CSF Lumbar Drainage: A Safe Surgical Option in Refractory Intracranial Hypertension Associated with Acute Posttraumatic External Hydrocephalus
Introduction: External lumbar drainage (ELD) of cerebrospinal fluid (CSF) in posttraumatic refractory intracranial hypertension (ICHT) is controversial. We report our experience of ELD in ICHT associated with acute disturbance of CSF flow within subarachnoid spaces (SASs). Materials and Methods: Four adult patients admitted to the neurointensive care unit for severe TBI who presented with secondary ICHT are retrospectively reported. When refractory to second-tier therapy, if external ventricular drainage were not possible or failed, and in the absence of an indication for craniotomy to treat a mass lesion or decompressive craniectomy, we assessed the evolution of CSF volume within cranial SAS and checked the presence of basal cisterns and the absence of tonsillar herniation to evaluate interest in and the safety of ELD. Results: As second-tier therapy failed to lower intracranial pressure (ICP; mean ICP 37 ± 5 mmHg), and computed tomography (CT) showed abnormally enlarged cranial SAS following traumatic subarachnoid hemorrhage, patients received ELD. ICP decreased, with immediate and long-term effect (mean ICP 5 mmHg ± 2 mmHg). There were no complications to report. Discussion: Acute traumatic external hydrocephalus may explain some of the specific situations of secondary increased ICP, with a “normal” CT scan, that is refractory to medical treatment. In these situations, lumbar drainage should be considered to be a safe, minimally invasive, and effective surgical option.
KeywordsTraumatic brain injury Head trauma Traumatic subarachnoid hemorrhage Intracranial pressure Intracranial hypertension Second-tier therapy External lumbar drainage External hydrocephalus Posttraumatic hydrocephalus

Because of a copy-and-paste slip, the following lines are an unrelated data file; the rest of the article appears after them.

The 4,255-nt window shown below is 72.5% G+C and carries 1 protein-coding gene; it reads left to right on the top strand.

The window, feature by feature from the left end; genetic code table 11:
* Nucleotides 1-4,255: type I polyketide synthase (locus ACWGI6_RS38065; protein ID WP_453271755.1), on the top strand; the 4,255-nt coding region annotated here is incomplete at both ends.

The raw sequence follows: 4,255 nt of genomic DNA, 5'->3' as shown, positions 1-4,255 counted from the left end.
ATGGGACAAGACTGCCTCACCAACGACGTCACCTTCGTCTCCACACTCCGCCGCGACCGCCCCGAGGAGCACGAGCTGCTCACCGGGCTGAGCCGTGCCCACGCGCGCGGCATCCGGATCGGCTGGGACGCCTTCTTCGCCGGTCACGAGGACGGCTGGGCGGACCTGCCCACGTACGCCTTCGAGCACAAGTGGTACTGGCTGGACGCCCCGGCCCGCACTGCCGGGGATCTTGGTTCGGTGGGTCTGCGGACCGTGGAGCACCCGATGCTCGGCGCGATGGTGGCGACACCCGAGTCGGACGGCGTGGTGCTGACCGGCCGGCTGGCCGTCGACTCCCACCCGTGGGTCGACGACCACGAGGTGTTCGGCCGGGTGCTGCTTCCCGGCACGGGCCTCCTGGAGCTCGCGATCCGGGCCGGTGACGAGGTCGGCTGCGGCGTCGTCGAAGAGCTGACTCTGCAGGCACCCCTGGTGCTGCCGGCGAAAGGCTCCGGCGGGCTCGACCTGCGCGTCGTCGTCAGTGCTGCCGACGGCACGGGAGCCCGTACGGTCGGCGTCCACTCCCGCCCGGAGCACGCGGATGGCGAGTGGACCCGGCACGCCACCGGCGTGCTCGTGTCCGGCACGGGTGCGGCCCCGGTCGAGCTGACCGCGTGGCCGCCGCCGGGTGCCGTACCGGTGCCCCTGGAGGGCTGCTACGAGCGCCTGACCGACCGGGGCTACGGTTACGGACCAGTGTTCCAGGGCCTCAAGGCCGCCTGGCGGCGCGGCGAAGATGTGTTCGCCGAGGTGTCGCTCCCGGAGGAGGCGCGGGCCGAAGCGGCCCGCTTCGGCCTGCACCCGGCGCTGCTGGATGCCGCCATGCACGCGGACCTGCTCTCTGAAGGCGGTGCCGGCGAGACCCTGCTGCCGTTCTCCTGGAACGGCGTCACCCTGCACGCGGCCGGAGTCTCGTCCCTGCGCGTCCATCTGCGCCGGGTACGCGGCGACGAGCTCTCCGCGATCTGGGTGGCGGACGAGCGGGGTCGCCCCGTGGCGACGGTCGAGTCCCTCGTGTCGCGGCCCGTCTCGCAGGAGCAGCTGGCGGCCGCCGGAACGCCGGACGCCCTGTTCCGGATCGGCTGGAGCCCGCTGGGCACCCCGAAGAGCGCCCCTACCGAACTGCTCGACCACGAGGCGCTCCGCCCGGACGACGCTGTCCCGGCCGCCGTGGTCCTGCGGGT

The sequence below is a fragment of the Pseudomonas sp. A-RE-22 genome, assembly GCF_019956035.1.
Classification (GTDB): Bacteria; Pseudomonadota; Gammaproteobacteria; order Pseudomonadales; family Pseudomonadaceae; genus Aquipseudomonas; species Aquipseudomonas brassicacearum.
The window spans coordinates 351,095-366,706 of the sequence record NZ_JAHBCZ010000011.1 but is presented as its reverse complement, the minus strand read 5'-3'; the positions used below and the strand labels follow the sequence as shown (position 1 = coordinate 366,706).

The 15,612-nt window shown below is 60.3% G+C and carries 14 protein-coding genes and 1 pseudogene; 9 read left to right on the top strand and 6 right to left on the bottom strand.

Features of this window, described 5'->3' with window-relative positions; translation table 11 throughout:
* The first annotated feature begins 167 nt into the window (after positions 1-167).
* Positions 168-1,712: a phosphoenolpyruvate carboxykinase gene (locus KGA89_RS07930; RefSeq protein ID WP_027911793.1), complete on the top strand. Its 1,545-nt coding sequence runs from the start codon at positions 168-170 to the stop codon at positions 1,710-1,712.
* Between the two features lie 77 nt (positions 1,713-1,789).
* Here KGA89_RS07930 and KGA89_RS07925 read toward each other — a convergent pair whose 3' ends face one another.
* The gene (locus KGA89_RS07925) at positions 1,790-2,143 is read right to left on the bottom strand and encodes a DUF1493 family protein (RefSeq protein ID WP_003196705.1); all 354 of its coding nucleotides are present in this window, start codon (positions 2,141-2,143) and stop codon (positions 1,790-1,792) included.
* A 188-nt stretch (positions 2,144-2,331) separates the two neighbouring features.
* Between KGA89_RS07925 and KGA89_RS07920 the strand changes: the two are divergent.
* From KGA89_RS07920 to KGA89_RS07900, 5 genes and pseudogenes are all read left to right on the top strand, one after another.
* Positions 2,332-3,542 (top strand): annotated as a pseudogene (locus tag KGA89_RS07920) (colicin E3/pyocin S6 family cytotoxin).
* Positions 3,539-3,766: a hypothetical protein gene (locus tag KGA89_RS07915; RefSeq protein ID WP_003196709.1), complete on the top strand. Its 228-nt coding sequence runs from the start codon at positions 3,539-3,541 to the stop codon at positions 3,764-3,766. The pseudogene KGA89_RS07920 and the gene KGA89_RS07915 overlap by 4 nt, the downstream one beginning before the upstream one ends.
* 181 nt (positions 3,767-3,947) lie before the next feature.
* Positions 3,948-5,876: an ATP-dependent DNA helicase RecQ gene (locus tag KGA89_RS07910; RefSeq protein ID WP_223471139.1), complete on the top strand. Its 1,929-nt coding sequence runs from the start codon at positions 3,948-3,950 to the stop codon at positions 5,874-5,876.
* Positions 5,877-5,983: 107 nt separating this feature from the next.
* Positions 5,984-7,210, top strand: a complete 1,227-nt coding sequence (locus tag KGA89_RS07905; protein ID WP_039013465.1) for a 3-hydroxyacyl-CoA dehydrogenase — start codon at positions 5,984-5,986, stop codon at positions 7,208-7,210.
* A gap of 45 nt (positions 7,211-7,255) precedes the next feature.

- 6.Levinson A, Greengard J, Lifvendahl R (1926) Cerebrospinal fluid in the new-born. Am J Dis Child 32(2):208–218Google Scholar
- 7.Baldwin HZ, Rekate HL (1991–1992). Preliminary experience with controlled external lumbar drainage in diffuse pediatric head injury. Pediatr Neurosurg 17(3):115–120Google Scholar
- 16.Brain Trauma Foundation and American Association of Neurological Surgeons. Guidelines for the management of severe traumatic brain injury, 3rd edn. [BTF Web site]. Available at: https://www.braintrauma.org/pdf/protected/Guidelines_Management_2007w_bookmarks.pdf. Accessed 6 February 2014
- 17.Taylor A, Butt W, Rosenfeld J, Shann F, Ditchfield M, Lewis E, Klug G, Wallace D, Henning R, Tibballs J (2001) A randomized trial of very early decompressive craniectomy in children with traumatic brain injury and sustained intracranial hypertension. Childs Nerv Syst 17(3):154–162CrossRefPubMedGoogle Scholar
- 18.Cooper DJ, Rosenfeld JV, Murray L, Arabi YM, Davies AR, D'Urso P, Kossmann T, Ponsford J, Seppelt I, Reilly P, Wolfe R, DECRA Trial Investigators, Australian and New Zealand Intensive Care Society Clinical Trials Group (2011) Decompressive craniectomy in diffuse traumatic brain injury. N Engl J Med 364(16):1493–1502CrossRefPubMedGoogle Scholar